According to the National Council on Welfare, the percentage of children under the age of 18 who live in poverty: in 1996, 21; in 1989,15.
The best North American film of all time, according to the American Film Institute’s top 100 list:
Citizen Kane (1941).
Number 100 was Yankee Doodle Dandy (1942).
Holiday season has arrived, but unless Canadians have changed dramatically since last year, most will not be straying too far from home. And many—almost a third—won't be vacationing at all. Predictably, those with higher incomes are more likely to travel outside the country. The percentage of Canadians who, in the past year, vacationed:
Outside . Canada
Both 12 None 29
Less than $35,000
$60,000 and up
Goldfarb Consultants Limited
Tommy him about Hunter his loves boat, to the talk. 13-m Ask cruiser Travlin’ Man—named after his backup band and one of his hit songs—and he says enthusiastically: “I’m on the water as soon as the ice breaks up in the spring.”
Or mention Georgian Bay, where he
spends much of the summer cruising, and he replies: “ It’s the greatest freshwater boating in the world.” But when the conversation turns to The Tommy Hunter Show and why it lasted 27 years on CBC television, the 61-year-old country singer becomes modest and self-effacing. He attributes the program’s success to his staff, to guests ranging from Johnny Cash and Tammy Wynette to Garth Brooks and Shania Twain—to everyone, that is, but the affable host. “I understood our audience,” says Hunter, who lives in Penetanguishene, Ont., with his wife, Shirley (they have three grown sons). “I respected the fact that people brought me into their living rooms.”
The show aired from 1965 until 1992, when the CBC cancelled it. Since then, he has toured coast to coast, per-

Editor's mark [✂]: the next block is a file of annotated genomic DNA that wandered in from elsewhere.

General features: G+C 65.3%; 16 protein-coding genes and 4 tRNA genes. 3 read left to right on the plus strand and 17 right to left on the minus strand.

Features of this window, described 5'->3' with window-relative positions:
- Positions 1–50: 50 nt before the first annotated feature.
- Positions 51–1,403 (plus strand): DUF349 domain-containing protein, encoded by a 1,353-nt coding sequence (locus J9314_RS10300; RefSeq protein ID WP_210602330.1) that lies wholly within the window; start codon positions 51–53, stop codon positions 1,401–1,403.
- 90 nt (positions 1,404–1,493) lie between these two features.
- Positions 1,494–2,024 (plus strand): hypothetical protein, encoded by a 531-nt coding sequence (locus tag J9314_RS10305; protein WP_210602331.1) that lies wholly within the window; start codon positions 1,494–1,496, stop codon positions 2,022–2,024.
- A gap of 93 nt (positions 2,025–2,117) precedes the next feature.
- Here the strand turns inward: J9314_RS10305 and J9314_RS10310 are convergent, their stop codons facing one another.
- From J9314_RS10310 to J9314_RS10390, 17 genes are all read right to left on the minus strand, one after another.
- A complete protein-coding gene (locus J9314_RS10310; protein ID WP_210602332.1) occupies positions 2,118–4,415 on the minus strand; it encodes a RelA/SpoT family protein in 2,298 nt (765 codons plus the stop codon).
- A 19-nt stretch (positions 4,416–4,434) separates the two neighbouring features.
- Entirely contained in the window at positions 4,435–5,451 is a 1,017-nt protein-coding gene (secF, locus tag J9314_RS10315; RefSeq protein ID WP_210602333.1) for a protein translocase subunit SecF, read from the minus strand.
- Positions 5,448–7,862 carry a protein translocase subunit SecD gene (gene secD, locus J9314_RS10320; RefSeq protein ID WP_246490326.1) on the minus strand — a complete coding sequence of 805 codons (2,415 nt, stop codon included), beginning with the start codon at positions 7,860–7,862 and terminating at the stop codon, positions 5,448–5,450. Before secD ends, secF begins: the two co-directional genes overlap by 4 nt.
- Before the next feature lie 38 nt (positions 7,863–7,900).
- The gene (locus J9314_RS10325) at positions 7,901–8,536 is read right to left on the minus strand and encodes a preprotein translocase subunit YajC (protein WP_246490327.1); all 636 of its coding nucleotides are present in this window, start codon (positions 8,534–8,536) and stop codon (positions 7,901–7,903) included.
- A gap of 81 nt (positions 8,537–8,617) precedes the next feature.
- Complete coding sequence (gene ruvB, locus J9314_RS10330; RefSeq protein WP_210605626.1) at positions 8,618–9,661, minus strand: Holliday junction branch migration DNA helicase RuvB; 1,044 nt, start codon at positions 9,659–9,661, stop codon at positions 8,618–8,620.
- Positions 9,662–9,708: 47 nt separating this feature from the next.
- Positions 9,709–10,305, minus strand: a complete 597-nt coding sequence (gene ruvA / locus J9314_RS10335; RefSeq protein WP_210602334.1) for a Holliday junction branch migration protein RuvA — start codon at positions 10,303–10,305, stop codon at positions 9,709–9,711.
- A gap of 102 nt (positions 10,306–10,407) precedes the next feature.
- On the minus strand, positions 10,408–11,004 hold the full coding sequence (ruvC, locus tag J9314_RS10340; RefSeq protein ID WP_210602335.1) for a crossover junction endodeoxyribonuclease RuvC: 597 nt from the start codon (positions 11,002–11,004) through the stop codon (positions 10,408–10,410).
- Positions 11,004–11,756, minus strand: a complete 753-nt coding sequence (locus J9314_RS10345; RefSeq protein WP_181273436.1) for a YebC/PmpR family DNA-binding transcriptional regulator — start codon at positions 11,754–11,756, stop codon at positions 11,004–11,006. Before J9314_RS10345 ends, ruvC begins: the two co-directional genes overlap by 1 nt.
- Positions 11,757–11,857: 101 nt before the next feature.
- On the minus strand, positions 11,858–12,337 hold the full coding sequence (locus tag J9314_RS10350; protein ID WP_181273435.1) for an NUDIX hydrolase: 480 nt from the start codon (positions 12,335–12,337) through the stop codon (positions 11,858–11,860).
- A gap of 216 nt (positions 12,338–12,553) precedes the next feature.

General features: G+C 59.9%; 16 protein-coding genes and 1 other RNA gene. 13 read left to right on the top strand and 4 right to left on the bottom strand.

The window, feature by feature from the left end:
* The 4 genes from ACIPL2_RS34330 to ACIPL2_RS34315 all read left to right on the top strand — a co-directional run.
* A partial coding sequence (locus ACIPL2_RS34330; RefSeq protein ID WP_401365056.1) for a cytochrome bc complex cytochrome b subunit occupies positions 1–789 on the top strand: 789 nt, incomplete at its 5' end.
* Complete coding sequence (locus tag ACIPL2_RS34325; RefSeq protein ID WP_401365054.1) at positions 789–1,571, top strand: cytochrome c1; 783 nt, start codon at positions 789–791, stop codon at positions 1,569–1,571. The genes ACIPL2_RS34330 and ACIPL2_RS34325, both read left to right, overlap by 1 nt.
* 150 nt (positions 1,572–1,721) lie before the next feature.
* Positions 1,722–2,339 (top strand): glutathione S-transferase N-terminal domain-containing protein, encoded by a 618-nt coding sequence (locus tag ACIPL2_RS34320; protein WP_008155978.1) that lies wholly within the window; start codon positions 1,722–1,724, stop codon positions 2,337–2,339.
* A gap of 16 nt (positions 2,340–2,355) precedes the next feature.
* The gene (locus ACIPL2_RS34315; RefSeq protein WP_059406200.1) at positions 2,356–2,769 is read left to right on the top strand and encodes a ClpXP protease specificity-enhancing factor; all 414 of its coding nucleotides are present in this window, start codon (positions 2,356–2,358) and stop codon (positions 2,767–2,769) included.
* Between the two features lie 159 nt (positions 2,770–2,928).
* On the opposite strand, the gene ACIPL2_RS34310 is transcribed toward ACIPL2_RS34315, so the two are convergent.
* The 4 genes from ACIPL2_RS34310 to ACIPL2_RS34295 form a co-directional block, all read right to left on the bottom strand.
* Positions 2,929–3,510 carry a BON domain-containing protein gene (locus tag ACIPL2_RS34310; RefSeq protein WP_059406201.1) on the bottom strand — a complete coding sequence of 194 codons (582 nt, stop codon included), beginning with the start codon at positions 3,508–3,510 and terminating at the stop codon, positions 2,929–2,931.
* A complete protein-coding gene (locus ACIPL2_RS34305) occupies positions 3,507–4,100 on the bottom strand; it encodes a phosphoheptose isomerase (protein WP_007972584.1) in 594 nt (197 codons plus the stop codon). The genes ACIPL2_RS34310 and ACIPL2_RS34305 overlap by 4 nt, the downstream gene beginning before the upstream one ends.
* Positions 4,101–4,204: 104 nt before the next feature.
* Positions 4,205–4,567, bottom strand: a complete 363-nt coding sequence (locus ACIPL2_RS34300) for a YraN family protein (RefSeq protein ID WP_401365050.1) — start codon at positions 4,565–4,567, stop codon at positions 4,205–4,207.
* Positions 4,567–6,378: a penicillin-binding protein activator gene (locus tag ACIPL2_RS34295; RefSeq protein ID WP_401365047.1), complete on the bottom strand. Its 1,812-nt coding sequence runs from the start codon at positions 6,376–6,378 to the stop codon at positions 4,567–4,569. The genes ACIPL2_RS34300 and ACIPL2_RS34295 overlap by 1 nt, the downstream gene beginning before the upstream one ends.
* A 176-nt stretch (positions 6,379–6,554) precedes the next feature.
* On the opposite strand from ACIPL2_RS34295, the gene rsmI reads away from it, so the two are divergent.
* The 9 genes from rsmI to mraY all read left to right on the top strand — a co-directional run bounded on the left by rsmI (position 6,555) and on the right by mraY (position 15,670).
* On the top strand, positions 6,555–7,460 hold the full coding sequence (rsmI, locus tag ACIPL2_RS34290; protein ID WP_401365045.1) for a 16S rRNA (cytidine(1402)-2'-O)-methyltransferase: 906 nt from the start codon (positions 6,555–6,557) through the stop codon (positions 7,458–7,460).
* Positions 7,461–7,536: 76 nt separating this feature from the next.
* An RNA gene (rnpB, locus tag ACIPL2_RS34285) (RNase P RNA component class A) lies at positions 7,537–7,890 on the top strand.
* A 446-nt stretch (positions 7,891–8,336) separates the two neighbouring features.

forming 65 to 70 concerts a year. Hunter says he continues giving shows for the fans, not the money, since he is financially secure. And he still has an itch to perform, something he acquired at age 9 when his father, James, a railway worker, and mother, Edith, an amateur pianist, took him to a travelling Grand Ole Opry show in his native London, Ont. “It inspired me,” he says. “I decided that’s what I wanted to do so away I went.” And he has never looked back.
Seduced by soccer
Just in time for the World Cup comes Fever Pitch, a British film about the life of a die-hard soccer fan. Based on the best-selling 1992 autobiography of the same title, the comedy features Paul, a teacher who is a passionate Arsenal fan. When he falls in love with Sarah, his life seems complete, except for one detail—she doesn’t like soccer.
Top movies in Canada, ranked according to box-office receipts during the seven days that ended on June 25. (In brackets: numbers of screens/weeks showing.)
ENTERTAINMENT DATA INC.
1. The X-Files (187/1).....................$3,794,000
A father of only one child, U.S. writer Bill McKibben delves into overpopulation and the controversial issue of family size in Maybe One-. A Personal and Environmental Argument for Single-Child Families (Distican). Citing scientific studies, he also argues that only children are better adjusted than kids with siblings.